6 Ideas You Can Steal From the Most Innovative High Schools
A Los Angeles high school that operates all year round. A high school located…
A Los Angeles high school that operates all year round. A high school located inside a Memphis community hub. A curriculum where students choose what they learn based on their passions. Across the country, XQ schools break the mold of what high school can be.
These innovative high schools each take a unique approach to meeting the needs of students in their community. What they all share is a commitment to equity, student success, and constant improvement. Each school grounds its innovations in the XQ Design Principles, guiding tenets for how to innovate high school with students at the center.
The educational innovations of these schools provide a vision for the future of high school. Read on to explore six innovative ideas from XQ schools that you can apply to support students in your own school community.
Invest in Shared Values
Elizabethton High School in Elizabethton, TN has a clear mission: to build a culture for learners to think and to act as changemakers. These words aren’t just talk. School leaders have gone above and beyond to make these values a part of everyday life at the school.
Case in point: their school culture wall, a visual representation of the school’s core values, history, and goals for students. This wall was created by a group of seniors as their capstone project and is displayed in multiple locations throughout the school. 9th grade students reference the wall in their course “The Cyclone Experience,” where they learn the history and values of their school. “[The wall is] all about local history and community, the past and the future,” principal Jon Minton explained. “This is who we’ve been, and the direction we’re going.”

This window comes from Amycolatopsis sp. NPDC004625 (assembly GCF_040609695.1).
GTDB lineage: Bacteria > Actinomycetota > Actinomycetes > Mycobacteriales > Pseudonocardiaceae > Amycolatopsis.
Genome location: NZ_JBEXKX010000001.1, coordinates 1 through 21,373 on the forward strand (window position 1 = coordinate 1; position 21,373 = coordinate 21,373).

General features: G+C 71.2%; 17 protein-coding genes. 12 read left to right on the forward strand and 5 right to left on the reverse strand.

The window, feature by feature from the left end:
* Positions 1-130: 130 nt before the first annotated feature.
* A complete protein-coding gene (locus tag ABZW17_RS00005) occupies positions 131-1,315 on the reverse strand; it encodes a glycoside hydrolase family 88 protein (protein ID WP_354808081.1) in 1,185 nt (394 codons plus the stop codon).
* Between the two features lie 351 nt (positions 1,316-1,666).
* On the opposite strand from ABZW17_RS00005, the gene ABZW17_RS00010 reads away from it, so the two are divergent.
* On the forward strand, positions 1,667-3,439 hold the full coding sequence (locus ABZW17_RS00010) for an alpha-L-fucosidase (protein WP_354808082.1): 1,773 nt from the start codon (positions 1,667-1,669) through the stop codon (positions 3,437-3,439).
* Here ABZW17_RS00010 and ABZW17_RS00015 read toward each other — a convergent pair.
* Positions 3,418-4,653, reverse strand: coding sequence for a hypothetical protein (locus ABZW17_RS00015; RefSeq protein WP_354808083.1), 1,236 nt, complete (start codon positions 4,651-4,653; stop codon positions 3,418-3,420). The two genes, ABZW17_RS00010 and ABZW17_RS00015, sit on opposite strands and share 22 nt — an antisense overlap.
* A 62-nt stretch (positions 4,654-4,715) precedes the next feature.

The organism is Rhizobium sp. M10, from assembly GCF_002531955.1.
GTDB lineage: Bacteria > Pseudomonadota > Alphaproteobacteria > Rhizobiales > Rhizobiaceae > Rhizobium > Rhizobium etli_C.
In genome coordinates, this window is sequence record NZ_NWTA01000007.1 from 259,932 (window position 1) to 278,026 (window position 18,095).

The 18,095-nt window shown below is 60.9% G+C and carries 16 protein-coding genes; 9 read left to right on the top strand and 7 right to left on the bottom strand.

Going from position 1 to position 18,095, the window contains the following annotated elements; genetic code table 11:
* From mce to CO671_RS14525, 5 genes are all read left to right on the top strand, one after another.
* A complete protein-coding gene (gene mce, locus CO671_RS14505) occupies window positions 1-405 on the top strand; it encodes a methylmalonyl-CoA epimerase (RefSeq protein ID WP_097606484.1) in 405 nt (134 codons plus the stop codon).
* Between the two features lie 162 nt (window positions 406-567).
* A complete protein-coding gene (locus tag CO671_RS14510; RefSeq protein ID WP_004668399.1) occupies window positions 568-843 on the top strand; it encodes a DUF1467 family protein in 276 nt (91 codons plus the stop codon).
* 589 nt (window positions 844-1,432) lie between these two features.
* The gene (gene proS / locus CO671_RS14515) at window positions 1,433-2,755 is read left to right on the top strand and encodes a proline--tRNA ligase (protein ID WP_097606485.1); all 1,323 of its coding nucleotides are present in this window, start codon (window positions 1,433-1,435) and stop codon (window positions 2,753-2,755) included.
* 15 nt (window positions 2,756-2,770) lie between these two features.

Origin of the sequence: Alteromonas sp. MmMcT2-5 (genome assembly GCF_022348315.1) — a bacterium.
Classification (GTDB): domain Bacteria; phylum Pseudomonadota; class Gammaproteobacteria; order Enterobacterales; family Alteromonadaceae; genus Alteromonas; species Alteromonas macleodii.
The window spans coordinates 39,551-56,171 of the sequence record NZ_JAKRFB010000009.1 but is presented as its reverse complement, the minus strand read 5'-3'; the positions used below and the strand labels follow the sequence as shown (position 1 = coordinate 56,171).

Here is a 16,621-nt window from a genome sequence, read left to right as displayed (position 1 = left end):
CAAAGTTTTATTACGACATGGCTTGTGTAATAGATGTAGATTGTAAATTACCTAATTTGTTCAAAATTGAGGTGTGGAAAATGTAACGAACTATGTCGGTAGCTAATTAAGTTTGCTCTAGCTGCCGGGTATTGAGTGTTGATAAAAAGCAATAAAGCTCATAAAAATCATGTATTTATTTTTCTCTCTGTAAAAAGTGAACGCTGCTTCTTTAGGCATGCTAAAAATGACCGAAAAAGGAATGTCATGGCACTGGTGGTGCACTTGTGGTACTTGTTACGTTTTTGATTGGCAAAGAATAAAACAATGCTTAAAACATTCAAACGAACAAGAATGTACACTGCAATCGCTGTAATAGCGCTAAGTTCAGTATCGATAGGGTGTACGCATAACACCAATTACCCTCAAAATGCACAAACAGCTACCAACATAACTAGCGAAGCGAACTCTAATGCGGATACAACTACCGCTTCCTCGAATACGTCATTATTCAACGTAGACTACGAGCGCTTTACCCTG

Having the clear, shared value of developing students as leaders helps Elizabethton staff stay accountable to the goal of empowering students. Students engage in projects that have real impact—like the sociology class that worked to secure the release of Suzanne Johnson, a California woman sentenced to life in prison. After learning about the many individuals serving life sentences for crimes they didn’t commit, the class zeroed in on Johnson’s case and devoted themselves to gathering evidence. This evidence, donated to the Innocence Project, ultimately played a role in Johnson’s early release, and students got to meet her in person.
This kind of project empowers Elizabethton students with a sense of purpose. Students get to see their work have a real impact on the world, and to think and act as changemakers—just as the school mission describes.
Make Learning Matter
How often do high school students spend the school day working on their out-of-class passions? At Purdue Polytechnic High School in Indianapolis, IN, the answer is all the time. PPHS changes the game for students through designing their entire academic calendar to promote hands-on, project-based learning.